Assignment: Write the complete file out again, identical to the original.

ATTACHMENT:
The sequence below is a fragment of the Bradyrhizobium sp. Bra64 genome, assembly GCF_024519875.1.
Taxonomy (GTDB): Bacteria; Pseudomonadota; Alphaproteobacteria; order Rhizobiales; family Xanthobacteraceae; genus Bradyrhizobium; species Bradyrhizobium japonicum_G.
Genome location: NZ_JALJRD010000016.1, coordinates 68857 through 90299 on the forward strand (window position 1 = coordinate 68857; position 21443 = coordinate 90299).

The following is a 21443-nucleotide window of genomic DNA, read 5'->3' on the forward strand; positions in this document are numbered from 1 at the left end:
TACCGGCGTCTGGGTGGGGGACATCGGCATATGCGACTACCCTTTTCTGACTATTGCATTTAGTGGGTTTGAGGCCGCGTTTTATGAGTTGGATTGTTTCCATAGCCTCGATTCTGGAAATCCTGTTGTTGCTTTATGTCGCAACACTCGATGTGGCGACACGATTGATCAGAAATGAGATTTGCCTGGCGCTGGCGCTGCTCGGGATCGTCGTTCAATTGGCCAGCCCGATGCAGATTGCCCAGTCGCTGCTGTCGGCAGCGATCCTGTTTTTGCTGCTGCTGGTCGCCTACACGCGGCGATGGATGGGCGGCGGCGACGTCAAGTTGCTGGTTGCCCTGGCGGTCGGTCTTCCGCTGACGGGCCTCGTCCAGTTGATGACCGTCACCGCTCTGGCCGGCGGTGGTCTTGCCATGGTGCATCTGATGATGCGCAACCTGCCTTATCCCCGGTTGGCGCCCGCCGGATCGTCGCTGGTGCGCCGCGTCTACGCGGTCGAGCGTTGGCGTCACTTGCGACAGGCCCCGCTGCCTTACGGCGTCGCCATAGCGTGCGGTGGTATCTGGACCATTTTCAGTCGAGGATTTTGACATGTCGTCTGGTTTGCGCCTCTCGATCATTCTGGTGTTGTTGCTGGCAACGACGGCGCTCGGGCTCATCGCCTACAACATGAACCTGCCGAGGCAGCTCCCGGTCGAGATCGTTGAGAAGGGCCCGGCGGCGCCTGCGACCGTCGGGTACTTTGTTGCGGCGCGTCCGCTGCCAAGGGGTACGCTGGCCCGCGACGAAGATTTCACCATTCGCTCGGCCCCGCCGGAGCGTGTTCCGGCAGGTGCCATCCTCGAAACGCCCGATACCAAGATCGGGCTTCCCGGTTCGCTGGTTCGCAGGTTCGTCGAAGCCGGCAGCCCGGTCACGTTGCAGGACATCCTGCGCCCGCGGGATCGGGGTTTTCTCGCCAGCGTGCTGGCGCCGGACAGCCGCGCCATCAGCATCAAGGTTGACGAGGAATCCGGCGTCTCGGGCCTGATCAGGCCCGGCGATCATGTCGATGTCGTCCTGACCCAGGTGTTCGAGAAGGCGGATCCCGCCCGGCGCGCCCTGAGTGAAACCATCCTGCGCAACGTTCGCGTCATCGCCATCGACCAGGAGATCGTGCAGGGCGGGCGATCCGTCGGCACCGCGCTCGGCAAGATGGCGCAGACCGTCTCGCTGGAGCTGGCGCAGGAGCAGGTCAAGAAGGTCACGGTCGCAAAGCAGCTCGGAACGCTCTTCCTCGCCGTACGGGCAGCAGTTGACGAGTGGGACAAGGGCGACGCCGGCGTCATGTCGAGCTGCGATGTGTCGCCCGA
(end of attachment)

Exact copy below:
The sequence below is a fragment of the Bradyrhizobium sp. Bra64 genome, assembly GCF_024519875.1.
Taxonomy (GTDB): Bacteria; Pseudomonadota; Alphaproteobacteria; order Rhizobiales; family Xanthobacteraceae; genus Bradyrhizobium; species Bradyrhizobium japonicum_G.
Genome location: NZ_JALJRD010000016.1, coordinates 68857 through 90299 on the forward strand (window position 1 = coordinate 68857; position 21443 = coordinate 90299).

The following is a 21443-nucleotide window of genomic DNA, read 5'->3' on the forward strand; positions in this document are numbered from 1 at the left end:
TACCGGCGTCTGGGTGGGGGACATCGGCATATGCGACTACCCTTTTCTGACTATTGCATTTAGTGGGTTTGAGGCCGCGTTTTATGAGTTGGATTGTTTCCATAGCCTCGATTCTGGAAATCCTGTTGTTGCTTTATGTCGCAACACTCGATGTGGCGACACGATTGATCAGAAATGAGATTTGCCTGGCGCTGGCGCTGCTCGGGATCGTCGTTCAATTGGCCAGCCCGATGCAGATTGCCCAGTCGCTGCTGTCGGCAGCGATCCTGTTTTTGCTGCTGCTGGTCGCCTACACGCGGCGATGGATGGGCGGCGGCGACGTCAAGTTGCTGGTTGCCCTGGCGGTCGGTCTTCCGCTGACGGGCCTCGTCCAGTTGATGACCGTCACCGCTCTGGCCGGCGGTGGTCTTGCCATGGTGCATCTGATGATGCGCAACCTGCCTTATCCCCGGTTGGCGCCCGCCGGATCGTCGCTGGTGCGCCGCGTCTACGCGGTCGAGCGTTGGCGTCACTTGCGACAGGCCCCGCTGCCTTACGGCGTCGCCATAGCGTGCGGTGGTATCTGGACCATTTTCAGTCGAGGATTTTGACATGTCGTCTGGTTTGCGCCTCTCGATCATTCTGGTGTTGTTGCTGGCAACGACGGCGCTCGGGCTCATCGCCTACAACATGAACCTGCCGAGGCAGCTCCCGGTCGAGATCGTTGAGAAGGGCCCGGCGGCGCCTGCGACCGTCGGGTACTTTGTTGCGGCGCGTCCGCTGCCAAGGGGTACGCTGGCCCGCGACGAAGATTTCACCATTCGCTCGGCCCCGCCGGAGCGTGTTCCGGCAGGTGCCATCCTCGAAACGCCCGATACCAAGATCGGGCTTCCCGGTTCGCTGGTTCGCAGGTTCGTCGAAGCCGGCAGCCCGGTCACGTTGCAGGACATCCTGCGCCCGCGGGATCGGGGTTTTCTCGCCAGCGTGCTGGCGCCGGACAGCCGCGCCATCAGCATCAAGGTTGACGAGGAATCCGGCGTCTCGGGCCTGATCAGGCCCGGCGATCATGTCGATGTCGTCCTGACCCAGGTGTTCGAGAAGGCGGATCCCGCCCGGCGCGCCCTGAGTGAAACCATCCTGCGCAACGTTCGCGTCATCGCCATCGACCAGGAGATCGTGCAGGGCGGGCGATCCGTCGGCACCGCGCTCGGCAAGATGGCGCAGACCGTCTCGCTGGAGCTGGCGCAGGAGCAGGTCAAGAAGGTCACGGTCGCAAAGCAGCTCGGAACGCTCTTCCTCGCCGTACGGGCAGCAGTTGACGAGTGGGACAAGGGCGACGCCGGCGTCATGTCGAGCTGCGATGTGTCGCCCGA